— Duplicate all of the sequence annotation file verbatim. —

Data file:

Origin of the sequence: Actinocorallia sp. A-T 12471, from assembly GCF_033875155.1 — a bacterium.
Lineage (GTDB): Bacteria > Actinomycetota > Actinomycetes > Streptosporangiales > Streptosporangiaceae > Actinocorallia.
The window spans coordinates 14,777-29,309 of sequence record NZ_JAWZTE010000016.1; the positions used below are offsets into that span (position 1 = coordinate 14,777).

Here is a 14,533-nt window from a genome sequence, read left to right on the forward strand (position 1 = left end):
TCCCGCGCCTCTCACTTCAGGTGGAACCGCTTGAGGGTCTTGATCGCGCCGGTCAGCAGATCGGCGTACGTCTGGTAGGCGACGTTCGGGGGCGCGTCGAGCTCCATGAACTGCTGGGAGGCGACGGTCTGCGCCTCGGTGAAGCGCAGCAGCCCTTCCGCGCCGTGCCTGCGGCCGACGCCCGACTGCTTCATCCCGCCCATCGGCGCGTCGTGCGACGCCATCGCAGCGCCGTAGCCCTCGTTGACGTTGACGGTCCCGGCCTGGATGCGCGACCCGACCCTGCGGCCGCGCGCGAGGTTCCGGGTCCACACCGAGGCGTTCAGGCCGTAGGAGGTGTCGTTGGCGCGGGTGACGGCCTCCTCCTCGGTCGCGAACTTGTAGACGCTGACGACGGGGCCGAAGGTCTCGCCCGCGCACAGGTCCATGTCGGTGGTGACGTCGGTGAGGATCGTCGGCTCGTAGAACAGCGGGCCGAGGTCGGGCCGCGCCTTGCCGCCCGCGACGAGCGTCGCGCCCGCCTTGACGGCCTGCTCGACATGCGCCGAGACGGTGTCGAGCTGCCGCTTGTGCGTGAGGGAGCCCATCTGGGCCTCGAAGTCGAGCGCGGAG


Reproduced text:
Origin of the sequence: Actinocorallia sp. A-T 12471, from assembly GCF_033875155.1 — a bacterium.
Lineage (GTDB): Bacteria > Actinomycetota > Actinomycetes > Streptosporangiales > Streptosporangiaceae > Actinocorallia.
The window spans coordinates 14,777-29,309 of sequence record NZ_JAWZTE010000016.1; the positions used below are offsets into that span (position 1 = coordinate 14,777).

Here is a 14,533-nt window from a genome sequence, read left to right on the forward strand (position 1 = left end):
TCCCGCGCCTCTCACTTCAGGTGGAACCGCTTGAGGGTCTTGATCGCGCCGGTCAGCAGATCGGCGTACGTCTGGTAGGCGACGTTCGGGGGCGCGTCGAGCTCCATGAACTGCTGGGAGGCGACGGTCTGCGCCTCGGTGAAGCGCAGCAGCCCTTCCGCGCCGTGCCTGCGGCCGACGCCCGACTGCTTCATCCCGCCCATCGGCGCGTCGTGCGACGCCATCGCAGCGCCGTAGCCCTCGTTGACGTTGACGGTCCCGGCCTGGATGCGCGACCCGACCCTGCGGCCGCGCGCGAGGTTCCGGGTCCACACCGAGGCGTTCAGGCCGTAGGAGGTGTCGTTGGCGCGGGTGACGGCCTCCTCCTCGGTCGCGAACTTGTAGACGCTGACGACGGGGCCGAAGGTCTCGCCCGCGCACAGGTCCATGTCGGTGGTGACGTCGGTGAGGATCGTCGGCTCGTAGAACAGCGGGCCGAGGTCGGGCCGCGCCTTGCCGCCCGCGACGAGCGTCGCGCCCGCCTTGACGGCCTGCTCGACATGCGCCGAGACGGTGTCGAGCTGCCGCTTGTGCGTGAGGGAGCCCATCTGGGCCTCGAAGTCGAGCGCGGAG